Jon Meis, a student working as a building monitor, pepper-sprayed the shooter as he stopped to reload, then put him in a chokehold and took him to the ground, according to police and a friend who spoke with Meis after the shooting. Then other students and faculty members rushed to hold the shooter down until police arrived.A weapon and courage is more useful than courage alone. Initial reports are that the suspect had no connection to the victims or the university. Reports from friends and family give no reason to suspect mental illness:
McKinley said Ybarra had gotten a new job a few weeks ago, bagging groceries and cleaning up the store. After struggling with a minor reading disability, he was happy to have the job and tried to work as many hours as he could.
Ybarra didn’t do drugs and he didn’t drink, McKinley said. When they went out to celebrate his new job, Ybarra ordered a Dr Pepper, McKinley said.
Ybarra spent his time writing screenplays and novels, mostly adventure stories. Ybarra could get emotionally low, but McKinley said he had a good group of friends and never saw him depressed.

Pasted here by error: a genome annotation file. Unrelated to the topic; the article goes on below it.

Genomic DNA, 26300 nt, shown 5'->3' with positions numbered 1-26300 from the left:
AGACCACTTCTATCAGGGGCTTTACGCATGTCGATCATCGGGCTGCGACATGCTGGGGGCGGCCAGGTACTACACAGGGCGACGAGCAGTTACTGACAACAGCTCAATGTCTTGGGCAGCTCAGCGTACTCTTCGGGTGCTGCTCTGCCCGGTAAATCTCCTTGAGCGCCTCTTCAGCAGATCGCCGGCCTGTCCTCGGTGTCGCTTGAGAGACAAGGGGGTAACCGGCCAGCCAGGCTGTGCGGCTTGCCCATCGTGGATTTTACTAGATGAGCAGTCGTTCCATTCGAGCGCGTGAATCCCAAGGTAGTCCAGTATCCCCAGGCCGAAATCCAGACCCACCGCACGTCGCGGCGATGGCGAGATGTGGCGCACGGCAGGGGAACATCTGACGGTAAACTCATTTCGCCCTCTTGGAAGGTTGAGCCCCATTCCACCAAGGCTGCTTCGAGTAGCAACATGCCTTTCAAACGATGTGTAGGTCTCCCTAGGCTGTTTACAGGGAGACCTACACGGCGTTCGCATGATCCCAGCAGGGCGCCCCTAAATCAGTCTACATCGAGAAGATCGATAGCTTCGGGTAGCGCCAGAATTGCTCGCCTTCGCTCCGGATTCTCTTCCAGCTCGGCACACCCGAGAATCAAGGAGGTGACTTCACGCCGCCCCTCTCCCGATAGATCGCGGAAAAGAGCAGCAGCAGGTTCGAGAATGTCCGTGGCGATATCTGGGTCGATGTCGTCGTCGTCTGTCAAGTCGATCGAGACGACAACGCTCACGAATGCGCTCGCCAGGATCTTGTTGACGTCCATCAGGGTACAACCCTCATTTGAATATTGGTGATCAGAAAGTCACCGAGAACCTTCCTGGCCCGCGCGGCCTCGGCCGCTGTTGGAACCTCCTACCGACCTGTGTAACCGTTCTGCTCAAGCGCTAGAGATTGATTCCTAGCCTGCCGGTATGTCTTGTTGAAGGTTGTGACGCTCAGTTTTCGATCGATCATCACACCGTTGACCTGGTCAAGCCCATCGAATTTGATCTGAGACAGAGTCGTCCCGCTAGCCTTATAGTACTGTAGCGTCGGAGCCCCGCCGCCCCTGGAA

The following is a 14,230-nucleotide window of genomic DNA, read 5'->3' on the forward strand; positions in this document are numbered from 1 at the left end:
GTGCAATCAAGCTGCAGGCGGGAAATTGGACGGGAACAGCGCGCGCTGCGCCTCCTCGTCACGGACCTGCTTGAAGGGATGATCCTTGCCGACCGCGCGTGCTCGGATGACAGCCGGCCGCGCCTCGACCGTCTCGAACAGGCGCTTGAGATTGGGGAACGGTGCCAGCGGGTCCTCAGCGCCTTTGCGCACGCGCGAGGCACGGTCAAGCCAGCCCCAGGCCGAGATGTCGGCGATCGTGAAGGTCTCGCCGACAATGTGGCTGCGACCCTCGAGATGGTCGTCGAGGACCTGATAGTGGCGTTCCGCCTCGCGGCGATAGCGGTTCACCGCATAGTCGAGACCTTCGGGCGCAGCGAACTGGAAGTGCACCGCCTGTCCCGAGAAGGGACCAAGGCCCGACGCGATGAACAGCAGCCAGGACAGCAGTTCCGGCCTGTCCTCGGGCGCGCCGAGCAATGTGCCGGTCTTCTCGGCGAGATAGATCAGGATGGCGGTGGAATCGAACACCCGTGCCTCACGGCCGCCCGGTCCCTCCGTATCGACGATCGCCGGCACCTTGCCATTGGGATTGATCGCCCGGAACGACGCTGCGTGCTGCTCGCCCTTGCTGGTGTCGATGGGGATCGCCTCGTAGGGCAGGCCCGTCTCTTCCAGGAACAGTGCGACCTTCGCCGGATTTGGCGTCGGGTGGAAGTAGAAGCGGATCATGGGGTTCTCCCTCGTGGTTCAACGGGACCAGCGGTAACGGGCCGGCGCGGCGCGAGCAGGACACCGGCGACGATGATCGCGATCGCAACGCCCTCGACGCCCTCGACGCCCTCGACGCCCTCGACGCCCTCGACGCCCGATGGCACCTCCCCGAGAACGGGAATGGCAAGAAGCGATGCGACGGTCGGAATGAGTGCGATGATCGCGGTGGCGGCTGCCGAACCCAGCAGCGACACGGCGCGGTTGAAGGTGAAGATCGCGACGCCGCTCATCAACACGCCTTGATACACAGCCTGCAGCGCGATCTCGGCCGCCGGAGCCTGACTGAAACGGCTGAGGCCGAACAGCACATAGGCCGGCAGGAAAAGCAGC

“I’m really good at deciphering if someone’s got bad news or in trouble. I’m blown away by this,’’ he said. “He called me yesterday and asked if I wanted to go fishing.”I suspect that we will learn more about Ybarra's mental state in the next few days.
UPDATE: June 6, 2014 Seattle Times reports:
Ybarra’s obsession included an interest in the 1999 Columbine High School shootings in Colorado, the source said. In that massacre, two teens killed 12 students and a teacher and wounded 23 others before killing themselves.
Ybarra chose Seattle Pacific University for no particular reason to carry out his own plan to commit a mass shooting, the source said. Ybarra was not a student at the school, police said.
In general, there was “no rhyme or reason” to his actions, the source said....
Ybarra, of Mountlake Terrace, was picked up by police twice in the past four years because he was drunk and making suicidal comments, authorities said today.Sounds like mental illness, doesn't it?